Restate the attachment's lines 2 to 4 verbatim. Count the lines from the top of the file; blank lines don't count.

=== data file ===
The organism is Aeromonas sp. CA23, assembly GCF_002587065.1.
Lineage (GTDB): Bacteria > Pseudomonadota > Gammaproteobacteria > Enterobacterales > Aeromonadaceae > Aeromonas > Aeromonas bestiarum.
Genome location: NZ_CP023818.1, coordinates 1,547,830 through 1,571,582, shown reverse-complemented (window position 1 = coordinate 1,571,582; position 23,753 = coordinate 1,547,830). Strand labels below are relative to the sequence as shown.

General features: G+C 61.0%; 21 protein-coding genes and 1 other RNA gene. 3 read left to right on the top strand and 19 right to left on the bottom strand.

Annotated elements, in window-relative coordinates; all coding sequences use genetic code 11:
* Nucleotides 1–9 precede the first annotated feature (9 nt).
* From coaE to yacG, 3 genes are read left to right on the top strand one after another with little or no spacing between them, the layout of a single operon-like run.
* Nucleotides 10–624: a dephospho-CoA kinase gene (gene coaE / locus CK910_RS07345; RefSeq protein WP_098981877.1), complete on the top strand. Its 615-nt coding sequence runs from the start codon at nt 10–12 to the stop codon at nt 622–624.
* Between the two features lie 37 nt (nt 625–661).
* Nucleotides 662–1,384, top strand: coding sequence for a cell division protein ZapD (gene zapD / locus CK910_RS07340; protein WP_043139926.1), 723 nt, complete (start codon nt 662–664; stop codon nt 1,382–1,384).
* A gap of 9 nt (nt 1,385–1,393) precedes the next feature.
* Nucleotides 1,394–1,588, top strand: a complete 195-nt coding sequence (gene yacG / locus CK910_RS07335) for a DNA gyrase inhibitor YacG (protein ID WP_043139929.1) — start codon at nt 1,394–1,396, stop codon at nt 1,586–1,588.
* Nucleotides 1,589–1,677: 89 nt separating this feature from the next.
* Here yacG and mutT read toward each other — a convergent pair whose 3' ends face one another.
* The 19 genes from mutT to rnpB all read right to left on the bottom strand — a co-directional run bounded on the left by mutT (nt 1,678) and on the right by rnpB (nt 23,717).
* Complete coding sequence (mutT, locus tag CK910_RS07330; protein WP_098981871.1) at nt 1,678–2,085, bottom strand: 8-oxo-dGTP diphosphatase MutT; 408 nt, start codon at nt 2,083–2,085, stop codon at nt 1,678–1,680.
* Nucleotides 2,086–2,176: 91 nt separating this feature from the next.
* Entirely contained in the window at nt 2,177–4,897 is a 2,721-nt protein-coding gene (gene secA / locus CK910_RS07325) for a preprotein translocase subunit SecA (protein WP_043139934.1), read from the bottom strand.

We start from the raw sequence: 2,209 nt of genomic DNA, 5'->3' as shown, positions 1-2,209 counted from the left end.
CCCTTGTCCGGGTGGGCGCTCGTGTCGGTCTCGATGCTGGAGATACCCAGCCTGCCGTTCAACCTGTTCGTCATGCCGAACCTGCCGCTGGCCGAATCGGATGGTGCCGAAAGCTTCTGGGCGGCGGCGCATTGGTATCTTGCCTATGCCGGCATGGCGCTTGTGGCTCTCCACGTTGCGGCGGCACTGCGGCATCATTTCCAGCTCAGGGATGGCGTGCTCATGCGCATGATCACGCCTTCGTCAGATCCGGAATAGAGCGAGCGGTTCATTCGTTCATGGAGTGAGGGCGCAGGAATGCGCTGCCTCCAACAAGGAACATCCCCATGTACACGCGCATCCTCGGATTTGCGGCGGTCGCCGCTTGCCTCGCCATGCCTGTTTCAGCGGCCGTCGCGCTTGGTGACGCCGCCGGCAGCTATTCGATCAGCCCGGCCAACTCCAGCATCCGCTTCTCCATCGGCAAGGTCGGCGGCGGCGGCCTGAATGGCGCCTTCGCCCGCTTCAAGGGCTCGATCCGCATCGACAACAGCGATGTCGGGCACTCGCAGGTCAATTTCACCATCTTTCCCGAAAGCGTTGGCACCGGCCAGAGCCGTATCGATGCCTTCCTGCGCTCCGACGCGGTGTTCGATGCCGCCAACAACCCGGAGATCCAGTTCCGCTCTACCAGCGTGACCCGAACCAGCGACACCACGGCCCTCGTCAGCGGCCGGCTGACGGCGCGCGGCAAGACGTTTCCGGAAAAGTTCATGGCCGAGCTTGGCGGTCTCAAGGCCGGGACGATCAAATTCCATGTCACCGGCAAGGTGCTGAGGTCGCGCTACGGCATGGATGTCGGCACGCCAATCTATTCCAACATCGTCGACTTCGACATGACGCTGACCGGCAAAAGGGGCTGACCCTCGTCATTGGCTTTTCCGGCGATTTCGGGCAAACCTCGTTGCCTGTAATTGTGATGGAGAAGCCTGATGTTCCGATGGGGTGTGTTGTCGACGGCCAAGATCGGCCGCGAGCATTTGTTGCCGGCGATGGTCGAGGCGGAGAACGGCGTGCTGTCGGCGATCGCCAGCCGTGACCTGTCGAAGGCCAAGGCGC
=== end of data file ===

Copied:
Lineage (GTDB): Bacteria > Pseudomonadota > Gammaproteobacteria > Enterobacterales > Aeromonadaceae > Aeromonas > Aeromonas bestiarum.
Genome location: NZ_CP023818.1, coordinates 1,547,830 through 1,571,582, shown reverse-complemented (window position 1 = coordinate 1,571,582; position 23,753 = coordinate 1,547,830). Strand labels below are relative to the sequence as shown.

General features: G+C 61.0%; 21 protein-coding genes and 1 other RNA gene. 3 read left to right on the top strand and 19 right to left on the bottom strand.